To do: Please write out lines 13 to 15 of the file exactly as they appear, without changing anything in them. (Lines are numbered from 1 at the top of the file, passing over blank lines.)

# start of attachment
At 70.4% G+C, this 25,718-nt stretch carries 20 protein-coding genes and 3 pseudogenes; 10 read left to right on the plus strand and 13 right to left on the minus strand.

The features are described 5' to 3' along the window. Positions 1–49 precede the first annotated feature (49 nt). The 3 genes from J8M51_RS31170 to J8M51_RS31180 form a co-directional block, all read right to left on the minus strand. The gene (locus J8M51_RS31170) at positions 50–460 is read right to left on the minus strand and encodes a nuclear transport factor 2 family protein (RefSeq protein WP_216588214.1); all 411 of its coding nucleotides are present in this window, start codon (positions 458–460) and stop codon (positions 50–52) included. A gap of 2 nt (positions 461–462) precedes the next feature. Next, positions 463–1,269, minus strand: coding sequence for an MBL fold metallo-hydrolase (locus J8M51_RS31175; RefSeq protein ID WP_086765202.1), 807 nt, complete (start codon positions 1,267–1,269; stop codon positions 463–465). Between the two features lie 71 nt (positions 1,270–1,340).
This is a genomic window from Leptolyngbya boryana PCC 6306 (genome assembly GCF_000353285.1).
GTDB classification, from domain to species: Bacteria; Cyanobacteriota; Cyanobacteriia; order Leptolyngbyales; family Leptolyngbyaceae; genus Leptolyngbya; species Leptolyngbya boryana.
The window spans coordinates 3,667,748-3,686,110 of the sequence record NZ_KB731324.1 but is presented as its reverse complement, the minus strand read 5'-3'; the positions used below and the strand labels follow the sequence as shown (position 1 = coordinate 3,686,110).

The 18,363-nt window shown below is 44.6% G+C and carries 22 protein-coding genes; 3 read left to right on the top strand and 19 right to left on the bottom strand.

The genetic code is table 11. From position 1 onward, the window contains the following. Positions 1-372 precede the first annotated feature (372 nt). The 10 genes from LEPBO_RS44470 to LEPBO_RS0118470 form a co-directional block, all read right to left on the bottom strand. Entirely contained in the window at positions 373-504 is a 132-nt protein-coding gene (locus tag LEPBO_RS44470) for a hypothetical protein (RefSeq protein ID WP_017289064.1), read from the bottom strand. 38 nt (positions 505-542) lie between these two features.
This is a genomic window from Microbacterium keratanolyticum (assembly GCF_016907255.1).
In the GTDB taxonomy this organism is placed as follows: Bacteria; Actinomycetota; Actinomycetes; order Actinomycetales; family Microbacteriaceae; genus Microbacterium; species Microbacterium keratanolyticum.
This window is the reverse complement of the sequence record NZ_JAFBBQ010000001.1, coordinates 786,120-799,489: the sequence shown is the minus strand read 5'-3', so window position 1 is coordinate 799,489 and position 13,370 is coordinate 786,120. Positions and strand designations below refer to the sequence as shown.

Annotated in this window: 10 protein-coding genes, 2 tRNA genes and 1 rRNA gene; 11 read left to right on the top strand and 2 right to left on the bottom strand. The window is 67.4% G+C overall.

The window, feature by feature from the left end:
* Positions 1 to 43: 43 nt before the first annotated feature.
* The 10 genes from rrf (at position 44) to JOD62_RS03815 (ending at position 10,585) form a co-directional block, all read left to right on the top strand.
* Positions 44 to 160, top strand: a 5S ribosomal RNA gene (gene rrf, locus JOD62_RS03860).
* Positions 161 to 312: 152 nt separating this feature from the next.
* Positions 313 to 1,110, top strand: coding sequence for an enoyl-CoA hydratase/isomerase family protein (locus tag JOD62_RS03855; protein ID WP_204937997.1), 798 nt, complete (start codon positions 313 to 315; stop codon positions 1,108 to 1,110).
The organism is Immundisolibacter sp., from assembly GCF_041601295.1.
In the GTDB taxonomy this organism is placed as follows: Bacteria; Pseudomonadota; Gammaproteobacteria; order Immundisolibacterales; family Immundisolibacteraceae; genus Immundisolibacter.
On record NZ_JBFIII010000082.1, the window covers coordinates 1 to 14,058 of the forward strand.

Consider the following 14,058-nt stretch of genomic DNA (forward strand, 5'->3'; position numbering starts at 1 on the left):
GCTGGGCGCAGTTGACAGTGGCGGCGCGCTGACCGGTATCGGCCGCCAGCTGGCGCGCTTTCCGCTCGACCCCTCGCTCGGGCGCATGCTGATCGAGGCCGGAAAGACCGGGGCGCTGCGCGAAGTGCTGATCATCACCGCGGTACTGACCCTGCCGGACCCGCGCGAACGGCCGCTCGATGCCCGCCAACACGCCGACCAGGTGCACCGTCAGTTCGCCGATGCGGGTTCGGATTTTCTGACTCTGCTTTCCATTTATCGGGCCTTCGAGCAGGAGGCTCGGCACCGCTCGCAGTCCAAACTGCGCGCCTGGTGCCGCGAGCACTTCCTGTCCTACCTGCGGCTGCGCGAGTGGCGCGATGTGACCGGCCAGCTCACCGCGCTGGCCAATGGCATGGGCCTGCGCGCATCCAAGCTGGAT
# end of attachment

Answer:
* Positions 1 to 43: 43 nt before the first annotated feature.
* The 10 genes from rrf (at position 44) to JOD62_RS03815 (ending at position 10,585) form a co-directional block, all read left to right on the top strand.
* Positions 44 to 160, top strand: a 5S ribosomal RNA gene (gene rrf, locus JOD62_RS03860).